[xmltramp](http://www.aaronsw.com/2002/xmltramp/) was originally created by Aaron Swartz
for simple-yet-powerful parsing of RSS and other xml files.
It is a simple, fast, lightweight alternative to more heavyweight parsers such as BeautifulSoup or ElementTree. It won't do all they do, but what it does do it does simply and easily.
It has been substantially rewritten for subsequent python versions,
including Python3 compatibility. Tests are included.
The easiest way is via pip:
`pip install xmltramp2`
Usage is unchanged from older versions of xmltramp, other than you now import from a package:
`from xmltramp2 import xmltramp`
Everyone's got their data in XML these days. You need to read it. You've looked at the other XML APIs and they all contain miles of crud that's only necessary when parsing the most arcane documents. Wouldn't it be nice to have an easy-to-use API for the normal XML documents you deal with? That's xmltramp:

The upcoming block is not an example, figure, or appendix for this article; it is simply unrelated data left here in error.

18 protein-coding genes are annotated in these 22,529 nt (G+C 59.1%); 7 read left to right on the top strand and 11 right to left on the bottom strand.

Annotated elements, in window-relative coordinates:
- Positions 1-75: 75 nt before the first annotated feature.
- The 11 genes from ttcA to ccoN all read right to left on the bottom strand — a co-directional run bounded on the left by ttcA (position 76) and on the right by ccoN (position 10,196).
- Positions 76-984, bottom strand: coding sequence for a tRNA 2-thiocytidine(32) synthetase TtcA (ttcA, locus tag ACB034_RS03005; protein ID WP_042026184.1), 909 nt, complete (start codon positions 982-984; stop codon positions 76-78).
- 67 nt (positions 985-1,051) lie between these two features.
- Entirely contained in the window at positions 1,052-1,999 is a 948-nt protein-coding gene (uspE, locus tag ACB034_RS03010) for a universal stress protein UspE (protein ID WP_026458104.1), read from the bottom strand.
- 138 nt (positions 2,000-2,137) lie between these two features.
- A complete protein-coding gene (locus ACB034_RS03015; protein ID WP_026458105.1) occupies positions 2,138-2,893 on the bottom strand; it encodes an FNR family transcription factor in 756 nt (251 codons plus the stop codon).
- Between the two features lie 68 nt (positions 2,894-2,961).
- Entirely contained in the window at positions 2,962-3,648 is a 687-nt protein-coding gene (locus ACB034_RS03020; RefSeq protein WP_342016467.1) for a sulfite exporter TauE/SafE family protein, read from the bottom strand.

>>> sample_xml = """<doc version="2.7182818284590451" <br=""> xmlns="http://example.org/bar"
<author><name>John Polk</name> and <name>John Palfrey</name></author>
>>> import xmltramp
>>> doc = xmltramp.Namespace("http://example.org/bar")
>>> bbc = xmltramp.Namespace("http://example.org/bbc")
>>> dc = xmltramp.Namespace("http://purl.org/dc/elements/1.1/")
>>> d = xmltramp.parse(sample_xml)
[<author>...</author>, <dc:creator>...</dc:creator>, <dc:creator>...</dc:creator>, <bbc:show bbc:station="4">...</bbc:show>]
>>> d # First child.
>>> d.author # First author.
'John Polk and John Palfrey'
>>> d[dc.creator] # First dc:creator.
>>> d[dc.creator:] # All creators.
>>> d[dc.creator] = "Me!!!"
>>> d[bbc.show](bbc.station, '5')
Most thanks go to Aaron Swartz, both for writing this in the first place, and just in general, for all he did.
Additional thanks to Kristian Glass, for helping get this over the Python3 hump, and for tests.
TODO: Brief introduction on what you do with files - including link to relevant help section.